Mark Silk on Arizona Supreme Court Ruling Giving Christian Artists a Lot Less Than They Asked for

FILE – This Jan. 22, 2019 file photo shows Christian artists Joanna Duka, front left, and Breanna Koski, front right, outside the Arizona Supreme Court after justices heard arguments over Phoenix’s anti-discrimination ordinance that bars businesses from refusing service to same-sex couples for religion reasons. Duka and Koski, who operate a business that makes invitations and other wedding-related items, had challenged the constitutionality of the ordinance. On Monday, Sept. 16, 2019 the state Supreme Court said the free speech rights of Duka and Koski were violated by the ordinance. (AP Photo/Ross D. Franklin,File)

Mark Silk is Professor of Religion in Public Life at Trinity College and director of the college’s Leonard E. Greenberg Center for the Study of Religion in Public Life. He is a Contributing Editor of the Religion News Service.

Another skirmish in the national war over religious liberty ended last week, when the Arizona Supreme Court awarded two Christian commercial artists a partial exemption from Phoenix’s anti-discrimination ordinance.

In an opinion column published by Religion News Service on Saturday (Sept. 21), the two artists, Joanna Duka and Breanna Koski, claim that the ruling means that the city “cannot compel us to imagine and create custom artwork that violates our beliefs.”

Actually, that’s not the case.

What the court ruled, in a narrow 4-3 decision, was that Duka and Koski cannot be compelled to make wedding invitations with words or symbols that, in the court’s view, signify their approval of (in this case) same-sex marriage. Which is to say, they don’t have to make invitations if these include the names of the couple and request the honor of the recipient’s presence, with maybe a rainbow flag on the side.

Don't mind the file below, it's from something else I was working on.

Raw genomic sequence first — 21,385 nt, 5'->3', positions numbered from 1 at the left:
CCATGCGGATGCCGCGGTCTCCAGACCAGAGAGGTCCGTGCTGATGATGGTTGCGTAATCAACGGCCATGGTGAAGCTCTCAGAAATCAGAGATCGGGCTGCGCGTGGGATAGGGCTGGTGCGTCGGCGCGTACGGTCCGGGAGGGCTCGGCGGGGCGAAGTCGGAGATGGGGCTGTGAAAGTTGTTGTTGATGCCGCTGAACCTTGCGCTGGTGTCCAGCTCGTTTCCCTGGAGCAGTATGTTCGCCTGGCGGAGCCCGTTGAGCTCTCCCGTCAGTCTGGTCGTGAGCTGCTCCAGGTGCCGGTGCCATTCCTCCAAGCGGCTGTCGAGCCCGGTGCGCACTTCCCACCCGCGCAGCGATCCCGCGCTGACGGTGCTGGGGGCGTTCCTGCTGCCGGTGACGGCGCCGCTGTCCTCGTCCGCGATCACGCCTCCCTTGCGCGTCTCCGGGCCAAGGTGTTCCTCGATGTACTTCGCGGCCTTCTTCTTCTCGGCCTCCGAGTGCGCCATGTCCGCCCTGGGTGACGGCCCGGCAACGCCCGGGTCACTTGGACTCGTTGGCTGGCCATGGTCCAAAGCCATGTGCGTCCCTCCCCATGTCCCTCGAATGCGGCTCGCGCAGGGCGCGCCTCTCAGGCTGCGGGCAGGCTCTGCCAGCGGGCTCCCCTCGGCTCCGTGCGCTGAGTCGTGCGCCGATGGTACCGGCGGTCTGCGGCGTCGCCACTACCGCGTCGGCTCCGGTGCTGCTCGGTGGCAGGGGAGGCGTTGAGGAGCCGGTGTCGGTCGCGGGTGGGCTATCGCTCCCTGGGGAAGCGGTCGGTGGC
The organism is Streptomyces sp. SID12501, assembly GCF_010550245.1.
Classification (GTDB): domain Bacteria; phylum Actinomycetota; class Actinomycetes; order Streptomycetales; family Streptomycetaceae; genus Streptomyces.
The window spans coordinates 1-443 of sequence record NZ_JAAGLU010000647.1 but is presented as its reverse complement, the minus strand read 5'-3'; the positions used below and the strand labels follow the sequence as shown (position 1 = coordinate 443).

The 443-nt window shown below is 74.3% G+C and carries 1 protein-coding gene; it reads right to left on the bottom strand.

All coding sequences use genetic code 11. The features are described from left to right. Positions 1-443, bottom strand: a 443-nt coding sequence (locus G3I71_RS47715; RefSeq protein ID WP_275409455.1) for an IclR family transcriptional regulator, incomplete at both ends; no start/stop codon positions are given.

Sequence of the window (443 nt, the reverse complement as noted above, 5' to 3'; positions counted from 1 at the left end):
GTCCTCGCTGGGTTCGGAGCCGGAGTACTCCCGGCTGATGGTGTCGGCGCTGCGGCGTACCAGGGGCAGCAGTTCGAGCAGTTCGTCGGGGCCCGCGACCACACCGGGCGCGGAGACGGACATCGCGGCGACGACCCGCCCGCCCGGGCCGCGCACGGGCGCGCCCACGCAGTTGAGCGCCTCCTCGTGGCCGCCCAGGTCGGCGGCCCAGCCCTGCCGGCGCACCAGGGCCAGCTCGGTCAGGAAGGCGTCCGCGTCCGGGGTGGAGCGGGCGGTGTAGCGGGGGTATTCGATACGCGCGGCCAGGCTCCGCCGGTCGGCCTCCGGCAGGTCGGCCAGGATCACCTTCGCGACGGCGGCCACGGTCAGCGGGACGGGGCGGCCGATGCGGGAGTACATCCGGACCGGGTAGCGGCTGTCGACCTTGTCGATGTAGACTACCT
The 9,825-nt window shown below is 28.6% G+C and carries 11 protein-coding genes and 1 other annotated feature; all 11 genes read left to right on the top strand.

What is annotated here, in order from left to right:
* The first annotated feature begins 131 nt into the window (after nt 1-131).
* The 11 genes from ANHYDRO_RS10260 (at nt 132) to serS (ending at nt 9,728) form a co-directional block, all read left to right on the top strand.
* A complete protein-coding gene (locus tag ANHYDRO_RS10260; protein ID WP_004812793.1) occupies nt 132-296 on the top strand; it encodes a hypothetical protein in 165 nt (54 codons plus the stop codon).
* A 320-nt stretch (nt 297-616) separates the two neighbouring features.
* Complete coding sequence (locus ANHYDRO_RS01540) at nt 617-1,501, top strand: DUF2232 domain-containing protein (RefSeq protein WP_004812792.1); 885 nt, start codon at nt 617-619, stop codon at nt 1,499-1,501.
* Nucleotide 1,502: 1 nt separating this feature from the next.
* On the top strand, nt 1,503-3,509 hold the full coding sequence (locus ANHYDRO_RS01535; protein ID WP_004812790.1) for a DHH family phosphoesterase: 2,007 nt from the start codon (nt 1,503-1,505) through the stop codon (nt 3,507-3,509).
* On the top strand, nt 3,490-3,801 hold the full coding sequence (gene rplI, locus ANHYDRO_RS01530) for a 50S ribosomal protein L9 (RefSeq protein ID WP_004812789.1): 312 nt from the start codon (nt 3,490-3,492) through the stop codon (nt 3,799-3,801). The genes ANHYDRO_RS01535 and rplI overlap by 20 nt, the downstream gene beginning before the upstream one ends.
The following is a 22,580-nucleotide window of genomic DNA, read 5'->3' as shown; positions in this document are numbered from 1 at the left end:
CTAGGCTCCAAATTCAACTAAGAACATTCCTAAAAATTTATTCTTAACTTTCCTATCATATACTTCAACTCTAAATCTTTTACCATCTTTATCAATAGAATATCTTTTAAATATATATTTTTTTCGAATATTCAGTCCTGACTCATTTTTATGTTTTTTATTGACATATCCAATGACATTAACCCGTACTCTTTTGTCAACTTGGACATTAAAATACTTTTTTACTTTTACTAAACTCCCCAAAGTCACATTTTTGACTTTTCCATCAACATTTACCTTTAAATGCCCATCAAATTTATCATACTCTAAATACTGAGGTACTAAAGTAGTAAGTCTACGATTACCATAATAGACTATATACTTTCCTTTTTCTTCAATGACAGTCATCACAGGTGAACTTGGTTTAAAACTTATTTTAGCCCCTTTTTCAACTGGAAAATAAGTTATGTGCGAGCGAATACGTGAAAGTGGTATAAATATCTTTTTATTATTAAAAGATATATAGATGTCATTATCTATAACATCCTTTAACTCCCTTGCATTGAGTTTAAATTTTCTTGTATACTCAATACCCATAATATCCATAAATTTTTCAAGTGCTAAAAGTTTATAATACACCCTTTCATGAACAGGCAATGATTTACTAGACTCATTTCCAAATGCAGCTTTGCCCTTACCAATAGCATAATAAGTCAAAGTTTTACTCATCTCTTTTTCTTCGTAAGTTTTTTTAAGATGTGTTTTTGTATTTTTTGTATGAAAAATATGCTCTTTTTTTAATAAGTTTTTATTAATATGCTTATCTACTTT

That’s a far cry from the wide-ranging exemption that the Alliance Defending Freedom, the legal advocacy outfit that represented them, was asking for.

The court made a point of not providing Duka and Koski’s business, Bush & Nib Studio, with “a blanket exemption” from an ordinance that bars discrimination because of, among other things, “sexual orientation” and “gender identity or expression.” And it declined to provide an exemption for “other wedding products,” such as custom-designed save-the-date notices, menus, table numbers, and welcome signs.

Its limited exemption was based on the idea that the words and/or symbols on an invitation would violate the Arizona constitution’s equivalent of the First Amendment’s ban on “compelled speech.” But if a same-sex couple asks them to design any of those other wedding products, Duka and Koski will be compelled to “imagine and create custom artwork” that violates their belief that marriage is only between a man and a woman.